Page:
• LNAPL mobility assessment
  • Natural degradation processes

Table 1. Lines of evidence of LNAPL body stability

A dissolved-phase plume stability evaluation is included in the minimum requirements for conducting an LNAPL body stability evaluation because a stable or shrinking dissolved-phase plume indicates a stable or shrinking LNAPL body. However, an expanding dissolved-phase plume may be caused by a shrinking, stable, or expanding LNAPL body and does not provide a definitive line of evidence in the LNAPL body stability evaluation (CL:AIRE 2014). The amount of time it takes for the dissolved-phase plume to stabilize is affected by other factors such as the solubility of individual COCs, groundwater gradient and velocity, and biodegradation rates. Therefore, additional time may be required for dissolved-phase plumes to stabilize after the LNAPL body has stabilized. The condition of the LNAPL body for each stability condition of the dissolved-phase plume is summarized in Table 2.

Dissolved-phase plume stability is also a reliable indicator of LNAPL body stability in situations where the full three-dimensional extent of the LNAPL body cannot be characterized due to site access restrictions (e.g., under buildings). If the dissolved-phase plume is fully delineated and stable or shrinking, the LNAPL body source is also stable or shrinking.

Dissolved-Phase Plume Stability ConditionLNAPL Body Stability Condition                 
StableShrinking or Stable
ExpandingShrinking, Stable, or Expanding

Table 2. Potential LNAPL body stability conditions based on the observed dissolved-phase plume condition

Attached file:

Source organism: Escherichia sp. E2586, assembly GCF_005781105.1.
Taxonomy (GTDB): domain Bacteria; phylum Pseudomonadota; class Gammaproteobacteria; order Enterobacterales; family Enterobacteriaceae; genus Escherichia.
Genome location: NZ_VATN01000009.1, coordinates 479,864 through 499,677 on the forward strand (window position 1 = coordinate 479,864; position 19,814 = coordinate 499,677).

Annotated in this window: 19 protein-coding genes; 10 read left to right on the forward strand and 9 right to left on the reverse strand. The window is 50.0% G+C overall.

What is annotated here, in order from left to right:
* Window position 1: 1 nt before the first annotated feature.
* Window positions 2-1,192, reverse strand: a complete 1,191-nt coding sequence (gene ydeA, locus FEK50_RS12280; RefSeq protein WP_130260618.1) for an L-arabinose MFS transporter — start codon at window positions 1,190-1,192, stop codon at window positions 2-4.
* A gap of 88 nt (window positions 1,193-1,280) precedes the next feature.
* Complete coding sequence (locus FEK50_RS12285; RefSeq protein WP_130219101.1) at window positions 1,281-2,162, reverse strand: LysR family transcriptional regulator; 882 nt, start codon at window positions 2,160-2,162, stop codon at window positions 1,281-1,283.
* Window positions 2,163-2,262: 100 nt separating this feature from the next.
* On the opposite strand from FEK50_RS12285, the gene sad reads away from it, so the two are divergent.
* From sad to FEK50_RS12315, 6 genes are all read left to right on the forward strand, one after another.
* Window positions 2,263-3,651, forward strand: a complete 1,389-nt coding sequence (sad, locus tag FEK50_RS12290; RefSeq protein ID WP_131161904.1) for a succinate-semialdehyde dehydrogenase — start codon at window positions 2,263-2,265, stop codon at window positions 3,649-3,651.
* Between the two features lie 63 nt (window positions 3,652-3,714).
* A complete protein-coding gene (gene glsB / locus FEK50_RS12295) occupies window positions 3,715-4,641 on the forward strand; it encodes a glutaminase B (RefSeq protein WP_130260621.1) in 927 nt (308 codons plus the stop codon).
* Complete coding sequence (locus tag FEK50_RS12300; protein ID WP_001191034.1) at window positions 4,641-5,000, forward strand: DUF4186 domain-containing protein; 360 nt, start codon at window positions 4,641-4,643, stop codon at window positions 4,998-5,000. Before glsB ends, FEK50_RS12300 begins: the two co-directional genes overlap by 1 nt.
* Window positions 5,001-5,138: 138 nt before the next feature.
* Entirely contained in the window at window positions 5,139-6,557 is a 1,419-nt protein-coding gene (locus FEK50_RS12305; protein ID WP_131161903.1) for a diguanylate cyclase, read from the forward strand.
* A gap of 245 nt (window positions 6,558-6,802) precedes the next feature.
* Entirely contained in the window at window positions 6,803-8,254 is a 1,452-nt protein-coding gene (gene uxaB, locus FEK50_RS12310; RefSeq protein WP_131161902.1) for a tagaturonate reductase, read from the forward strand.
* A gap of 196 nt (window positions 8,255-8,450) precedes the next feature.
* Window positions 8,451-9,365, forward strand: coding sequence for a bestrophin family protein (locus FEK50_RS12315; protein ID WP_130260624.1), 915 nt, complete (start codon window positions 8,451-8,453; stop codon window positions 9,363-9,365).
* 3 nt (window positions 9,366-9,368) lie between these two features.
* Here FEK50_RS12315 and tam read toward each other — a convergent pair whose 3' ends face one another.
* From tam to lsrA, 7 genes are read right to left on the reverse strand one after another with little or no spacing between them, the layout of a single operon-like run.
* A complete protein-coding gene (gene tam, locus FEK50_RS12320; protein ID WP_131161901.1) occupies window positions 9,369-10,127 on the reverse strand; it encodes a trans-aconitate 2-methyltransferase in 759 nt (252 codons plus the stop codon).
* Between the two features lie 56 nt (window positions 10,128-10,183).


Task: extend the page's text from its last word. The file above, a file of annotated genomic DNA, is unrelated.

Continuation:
Groundwater Spatiotemporal Data Analysis Tool

The Groundwater Spatiotemporal Data Analysis Tool (GWSDAT) is a free, open-source, user-friendly web application to perform dissolved-phase plume stability evaluations. GWSDAT includes tools such as:

  • Time-series plots for each location and constituent provided;
  • Mann-Kendall Trend evaluations (e.g., increasing, decreasing, stable);
  • Threshold evaluations (e.g., above or below screening levels);
  • Spatial visualizations of concentrations; and
  • Estimations of plume mass, area, and average concentration over time.

GWSDAT is an accessible and efficient tool to perform dissolved-phase plume evaluations at the plume scale and/or for individual wells as lines of evidence in the LNAPL body stability evaluation.

Case Study

The Site was the location of a pipeline release of LNAPL. The data set includes 10 years of dissolved-phase concentrations of benzene from 2007 through 2016. During this time hydraulic recovery was conducted to remove LNAPL mass, but no active compositional change remedies were utilized to preferentially remove benzene from the LNAPL.

Figure 1 presents a spatial animation showing the interpreted concentration in the aquifer for each year of monitoring. The model interpolates through both space and time, so concentrations can be interpreted even where a location was not included in a particular monitoring event. Individual concentration data points are shown next to the well location. The red line indicates the extent of the plume corresponding to a benzene concentration of 5 µg/L (e.g., the Tier 1 screening threshold). The red cross indicates the location of the center of mass of the plume. The animation provides an excellent visual tool to illustrate the shrinking plume.